The Canola Council of Canada’s website, www.seedsmart.org,has useful seeding tips from drill prep to fixing a poor stand. The section called “Seed Smart Radio” has audio clips from CCC agronomists. Jim Bessel, for example, reminds growers to check each opener for wear. Openers in the wheel tracks of tractors will wear faster because the soil in these tracks is more compacted. Bessel recommends you swap these openers with others outside the wheel tracks, or weld an extra bead of steel on the front edge of these openers, or just replace them more often. He also recommends you level the drill side to side and front to back each year, and check all tire pressures to make sure they’re the same.
The website also has seven tip sheets under the heading “Stand Establishment Resources.” Here are tips from the “Early seeding” entry:
1. Where do you farm? Early seeding provides a greater advantage in the south because the summers tend to be warmer and drier.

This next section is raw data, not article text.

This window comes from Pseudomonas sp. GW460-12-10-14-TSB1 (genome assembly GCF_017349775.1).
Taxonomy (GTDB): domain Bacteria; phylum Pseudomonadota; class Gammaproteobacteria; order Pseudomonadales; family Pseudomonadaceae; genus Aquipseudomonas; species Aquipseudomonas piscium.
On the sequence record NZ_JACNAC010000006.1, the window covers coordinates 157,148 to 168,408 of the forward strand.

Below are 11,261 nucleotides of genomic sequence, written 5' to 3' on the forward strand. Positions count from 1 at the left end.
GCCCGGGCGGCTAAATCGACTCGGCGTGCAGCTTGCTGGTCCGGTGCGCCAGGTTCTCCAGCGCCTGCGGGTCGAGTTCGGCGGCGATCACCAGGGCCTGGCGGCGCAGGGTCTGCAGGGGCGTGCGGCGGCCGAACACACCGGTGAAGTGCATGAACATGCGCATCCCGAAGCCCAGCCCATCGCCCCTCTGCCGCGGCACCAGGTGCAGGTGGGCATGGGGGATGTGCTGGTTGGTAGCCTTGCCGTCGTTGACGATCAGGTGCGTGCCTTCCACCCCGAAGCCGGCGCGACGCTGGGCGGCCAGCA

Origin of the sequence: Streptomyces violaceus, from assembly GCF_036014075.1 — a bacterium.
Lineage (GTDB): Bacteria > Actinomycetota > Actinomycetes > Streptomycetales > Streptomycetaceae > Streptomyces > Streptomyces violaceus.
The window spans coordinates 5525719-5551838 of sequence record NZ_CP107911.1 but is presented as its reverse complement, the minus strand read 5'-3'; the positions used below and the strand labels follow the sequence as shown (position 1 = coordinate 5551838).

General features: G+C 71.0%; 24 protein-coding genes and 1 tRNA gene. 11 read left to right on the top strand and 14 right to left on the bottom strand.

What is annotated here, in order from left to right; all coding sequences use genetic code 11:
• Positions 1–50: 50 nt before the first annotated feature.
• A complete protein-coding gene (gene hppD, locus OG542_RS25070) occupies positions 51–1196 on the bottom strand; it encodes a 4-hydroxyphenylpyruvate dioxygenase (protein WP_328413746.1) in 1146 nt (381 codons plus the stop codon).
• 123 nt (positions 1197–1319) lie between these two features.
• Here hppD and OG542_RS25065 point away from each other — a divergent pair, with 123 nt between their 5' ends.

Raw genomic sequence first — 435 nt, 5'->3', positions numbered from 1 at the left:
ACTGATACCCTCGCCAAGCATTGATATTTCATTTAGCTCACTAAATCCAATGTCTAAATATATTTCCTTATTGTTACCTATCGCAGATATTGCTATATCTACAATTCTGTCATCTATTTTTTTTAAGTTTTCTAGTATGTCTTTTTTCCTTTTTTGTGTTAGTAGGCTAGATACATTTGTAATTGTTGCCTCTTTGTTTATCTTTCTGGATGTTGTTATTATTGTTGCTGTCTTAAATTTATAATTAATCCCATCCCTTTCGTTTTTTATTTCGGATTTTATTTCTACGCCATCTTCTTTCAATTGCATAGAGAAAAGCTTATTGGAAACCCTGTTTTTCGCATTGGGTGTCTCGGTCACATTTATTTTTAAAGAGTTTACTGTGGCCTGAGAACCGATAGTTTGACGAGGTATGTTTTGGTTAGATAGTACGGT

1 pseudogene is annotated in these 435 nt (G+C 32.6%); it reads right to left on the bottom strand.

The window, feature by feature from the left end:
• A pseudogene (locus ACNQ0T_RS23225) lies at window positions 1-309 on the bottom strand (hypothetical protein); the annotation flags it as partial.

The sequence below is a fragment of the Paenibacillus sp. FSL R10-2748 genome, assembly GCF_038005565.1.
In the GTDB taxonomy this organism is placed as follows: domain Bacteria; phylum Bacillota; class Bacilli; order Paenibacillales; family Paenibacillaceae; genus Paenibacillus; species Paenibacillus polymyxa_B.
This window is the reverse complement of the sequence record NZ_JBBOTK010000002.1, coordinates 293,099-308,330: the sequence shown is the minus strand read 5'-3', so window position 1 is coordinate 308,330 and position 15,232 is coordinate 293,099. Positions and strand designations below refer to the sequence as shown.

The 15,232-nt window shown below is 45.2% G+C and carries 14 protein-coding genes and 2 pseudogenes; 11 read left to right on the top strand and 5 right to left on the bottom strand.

2. Know the average date of the last killing frost. You don’t want seedlings emerging before that date.
3. Take the soil temperature. If the soil at your desired seeding depth (0.5 to one inch) is 4C or higher, most of the seed will germinate relatively quickly.
4. Consider a hybrid variety. They tend to emerge more quickly.
5. Use larger seed. It handles stress better than small seed.
6. Use a fungicide seed treatment.
7. Seed slower to improve seed placement.
8. Aim for a plant stand of seven to 14 plants per square foot. A plant stand that high buffers the effect of flea beetles, maintains your yield potential even if some plants are lost to disease or frost, allows plants to mature with less variability, and makes it easier to judge time of swathing.